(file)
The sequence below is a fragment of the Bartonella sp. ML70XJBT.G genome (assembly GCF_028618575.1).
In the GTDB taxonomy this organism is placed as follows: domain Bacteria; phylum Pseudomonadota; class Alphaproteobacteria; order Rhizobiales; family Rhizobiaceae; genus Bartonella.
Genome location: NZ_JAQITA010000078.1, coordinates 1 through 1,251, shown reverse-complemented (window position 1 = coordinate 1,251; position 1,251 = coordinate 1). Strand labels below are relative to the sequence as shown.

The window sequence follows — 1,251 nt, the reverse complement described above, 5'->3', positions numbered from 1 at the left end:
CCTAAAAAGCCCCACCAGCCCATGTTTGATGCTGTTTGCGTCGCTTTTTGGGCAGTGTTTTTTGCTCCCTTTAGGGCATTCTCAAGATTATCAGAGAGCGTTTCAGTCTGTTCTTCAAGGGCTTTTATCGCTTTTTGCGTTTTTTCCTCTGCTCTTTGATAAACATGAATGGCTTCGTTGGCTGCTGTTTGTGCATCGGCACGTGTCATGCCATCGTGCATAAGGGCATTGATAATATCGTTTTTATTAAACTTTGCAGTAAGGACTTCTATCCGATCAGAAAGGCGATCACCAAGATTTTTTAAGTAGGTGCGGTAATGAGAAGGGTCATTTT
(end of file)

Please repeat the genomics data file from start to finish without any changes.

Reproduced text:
The sequence below is a fragment of the Bartonella sp. ML70XJBT.G genome (assembly GCF_028618575.1).
In the GTDB taxonomy this organism is placed as follows: domain Bacteria; phylum Pseudomonadota; class Alphaproteobacteria; order Rhizobiales; family Rhizobiaceae; genus Bartonella.
Genome location: NZ_JAQITA010000078.1, coordinates 1 through 1,251, shown reverse-complemented (window position 1 = coordinate 1,251; position 1,251 = coordinate 1). Strand labels below are relative to the sequence as shown.

The window sequence follows — 1,251 nt, the reverse complement described above, 5'->3', positions numbered from 1 at the left end:
CCTAAAAAGCCCCACCAGCCCATGTTTGATGCTGTTTGCGTCGCTTTTTGGGCAGTGTTTTTTGCTCCCTTTAGGGCATTCTCAAGATTATCAGAGAGCGTTTCAGTCTGTTCTTCAAGGGCTTTTATCGCTTTTTGCGTTTTTTCCTCTGCTCTTTGATAAACATGAATGGCTTCGTTGGCTGCTGTTTGTGCATCGGCACGTGTCATGCCATCGTGCATAAGGGCATTGATAATATCGTTTTTATTAAACTTTGCAGTAAGGACTTCTATCCGATCAGAAAGGCGATCACCAAGATTTTTTAAGTAGGTGCGGTAATGAGAAGGGTCATTTT